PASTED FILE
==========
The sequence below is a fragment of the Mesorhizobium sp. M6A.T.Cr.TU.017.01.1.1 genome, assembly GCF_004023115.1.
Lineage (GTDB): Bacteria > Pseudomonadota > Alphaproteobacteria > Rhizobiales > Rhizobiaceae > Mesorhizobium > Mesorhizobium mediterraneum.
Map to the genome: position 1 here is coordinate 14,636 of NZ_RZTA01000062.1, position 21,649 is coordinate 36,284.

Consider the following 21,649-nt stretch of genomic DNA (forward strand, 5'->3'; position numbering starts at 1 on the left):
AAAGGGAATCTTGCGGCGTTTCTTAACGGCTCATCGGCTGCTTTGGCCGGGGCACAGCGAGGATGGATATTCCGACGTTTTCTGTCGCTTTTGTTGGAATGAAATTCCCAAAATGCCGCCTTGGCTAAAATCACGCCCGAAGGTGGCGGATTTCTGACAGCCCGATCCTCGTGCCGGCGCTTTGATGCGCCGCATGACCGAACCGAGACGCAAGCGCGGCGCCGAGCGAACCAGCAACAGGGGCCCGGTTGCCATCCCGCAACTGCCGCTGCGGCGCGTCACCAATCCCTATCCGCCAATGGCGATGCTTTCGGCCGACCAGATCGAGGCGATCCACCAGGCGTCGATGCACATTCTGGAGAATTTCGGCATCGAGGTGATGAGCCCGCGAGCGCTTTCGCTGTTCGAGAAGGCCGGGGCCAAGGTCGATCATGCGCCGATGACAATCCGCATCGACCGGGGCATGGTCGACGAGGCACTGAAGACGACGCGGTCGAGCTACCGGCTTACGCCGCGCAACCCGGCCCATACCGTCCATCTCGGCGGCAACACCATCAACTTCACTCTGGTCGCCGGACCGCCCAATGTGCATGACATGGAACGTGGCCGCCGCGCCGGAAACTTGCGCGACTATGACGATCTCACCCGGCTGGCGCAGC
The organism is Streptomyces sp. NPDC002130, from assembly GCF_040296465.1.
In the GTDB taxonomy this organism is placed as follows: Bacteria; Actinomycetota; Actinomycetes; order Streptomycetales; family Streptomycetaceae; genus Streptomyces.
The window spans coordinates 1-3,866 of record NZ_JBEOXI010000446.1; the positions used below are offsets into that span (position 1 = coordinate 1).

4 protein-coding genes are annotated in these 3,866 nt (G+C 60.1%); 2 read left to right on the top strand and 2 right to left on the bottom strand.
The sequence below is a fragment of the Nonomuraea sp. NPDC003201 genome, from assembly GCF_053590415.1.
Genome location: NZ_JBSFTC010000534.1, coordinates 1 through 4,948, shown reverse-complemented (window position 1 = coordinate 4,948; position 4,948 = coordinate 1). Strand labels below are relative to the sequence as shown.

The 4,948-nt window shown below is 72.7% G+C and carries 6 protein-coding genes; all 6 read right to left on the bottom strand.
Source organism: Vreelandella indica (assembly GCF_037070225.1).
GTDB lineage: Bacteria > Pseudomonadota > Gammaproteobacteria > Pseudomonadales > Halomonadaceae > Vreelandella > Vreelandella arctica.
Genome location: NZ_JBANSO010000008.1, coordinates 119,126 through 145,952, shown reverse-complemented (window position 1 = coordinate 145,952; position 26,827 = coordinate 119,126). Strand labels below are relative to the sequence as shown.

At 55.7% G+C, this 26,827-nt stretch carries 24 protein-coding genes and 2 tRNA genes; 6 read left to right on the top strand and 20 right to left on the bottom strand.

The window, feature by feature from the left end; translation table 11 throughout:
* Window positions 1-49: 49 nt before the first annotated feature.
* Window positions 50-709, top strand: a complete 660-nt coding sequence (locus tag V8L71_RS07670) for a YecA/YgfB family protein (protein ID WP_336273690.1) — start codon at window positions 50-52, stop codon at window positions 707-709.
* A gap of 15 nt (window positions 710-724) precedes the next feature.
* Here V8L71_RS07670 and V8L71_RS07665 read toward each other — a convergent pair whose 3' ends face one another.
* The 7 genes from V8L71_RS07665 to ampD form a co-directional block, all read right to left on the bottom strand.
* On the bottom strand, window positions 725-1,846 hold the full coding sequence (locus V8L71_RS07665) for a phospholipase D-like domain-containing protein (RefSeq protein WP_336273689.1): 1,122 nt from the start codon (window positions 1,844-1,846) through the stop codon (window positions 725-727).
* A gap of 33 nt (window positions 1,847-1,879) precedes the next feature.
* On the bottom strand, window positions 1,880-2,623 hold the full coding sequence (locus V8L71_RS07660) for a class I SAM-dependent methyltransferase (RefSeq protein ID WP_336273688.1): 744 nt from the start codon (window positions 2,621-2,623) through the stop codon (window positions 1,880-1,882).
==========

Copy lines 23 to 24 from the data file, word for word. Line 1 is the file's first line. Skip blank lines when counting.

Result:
* On the bottom strand, window positions 725-1,846 hold the full coding sequence (locus V8L71_RS07665) for a phospholipase D-like domain-containing protein (RefSeq protein WP_336273689.1): 1,122 nt from the start codon (window positions 1,844-1,846) through the stop codon (window positions 725-727).
* A gap of 33 nt (window positions 1,847-1,879) precedes the next feature.